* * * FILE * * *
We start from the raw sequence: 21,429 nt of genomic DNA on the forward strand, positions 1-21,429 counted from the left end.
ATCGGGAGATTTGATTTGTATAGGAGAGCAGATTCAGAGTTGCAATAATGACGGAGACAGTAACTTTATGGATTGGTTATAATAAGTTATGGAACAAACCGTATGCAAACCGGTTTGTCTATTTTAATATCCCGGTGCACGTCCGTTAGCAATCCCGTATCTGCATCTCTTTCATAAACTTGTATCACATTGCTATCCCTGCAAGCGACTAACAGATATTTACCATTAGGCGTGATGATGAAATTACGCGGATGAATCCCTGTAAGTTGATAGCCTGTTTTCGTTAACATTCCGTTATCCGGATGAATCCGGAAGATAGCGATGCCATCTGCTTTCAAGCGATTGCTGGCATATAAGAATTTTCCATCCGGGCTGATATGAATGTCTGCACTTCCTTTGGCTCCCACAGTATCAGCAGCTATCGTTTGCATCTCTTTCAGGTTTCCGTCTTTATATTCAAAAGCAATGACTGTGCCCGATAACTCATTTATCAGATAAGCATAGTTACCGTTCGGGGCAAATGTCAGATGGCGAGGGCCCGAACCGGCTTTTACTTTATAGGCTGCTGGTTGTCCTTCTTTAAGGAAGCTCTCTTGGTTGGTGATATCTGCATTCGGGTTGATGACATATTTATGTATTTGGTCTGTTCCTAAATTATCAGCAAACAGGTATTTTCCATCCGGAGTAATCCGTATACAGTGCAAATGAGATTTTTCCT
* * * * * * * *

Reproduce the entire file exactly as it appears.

We start from the raw sequence: 21,429 nt of genomic DNA on the forward strand, positions 1-21,429 counted from the left end.
ATCGGGAGATTTGATTTGTATAGGAGAGCAGATTCAGAGTTGCAATAATGACGGAGACAGTAACTTTATGGATTGGTTATAATAAGTTATGGAACAAACCGTATGCAAACCGGTTTGTCTATTTTAATATCCCGGTGCACGTCCGTTAGCAATCCCGTATCTGCATCTCTTTCATAAACTTGTATCACATTGCTATCCCTGCAAGCGACTAACAGATATTTACCATTAGGCGTGATGATGAAATTACGCGGATGAATCCCTGTAAGTTGATAGCCTGTTTTCGTTAACATTCCGTTATCCGGATGAATCCGGAAGATAGCGATGCCATCTGCTTTCAAGCGATTGCTGGCATATAAGAATTTTCCATCCGGGCTGATATGAATGTCTGCACTTCCTTTGGCTCCCACAGTATCAGCAGCTATCGTTTGCATCTCTTTCAGGTTTCCGTCTTTATATTCAAAAGCAATGACTGTGCCCGATAACTCATTTATCAGATAAGCATAGTTACCGTTCGGGGCAAATGTCAGATGGCGAGGGCCCGAACCGGCTTTTACTTTATAGGCTGCTGGTTGTCCTTCTTTAAGGAAGCTCTCTTGGTTGGTGATATCTGCATTCGGGTTGATGACATATTTATGTATTTGGTCTGTTCCTAAATTATCAGCAAACAGGTATTTTCCATCCGGAGTAATCCGTATACAGTGCAAATGAGATTTTTCCT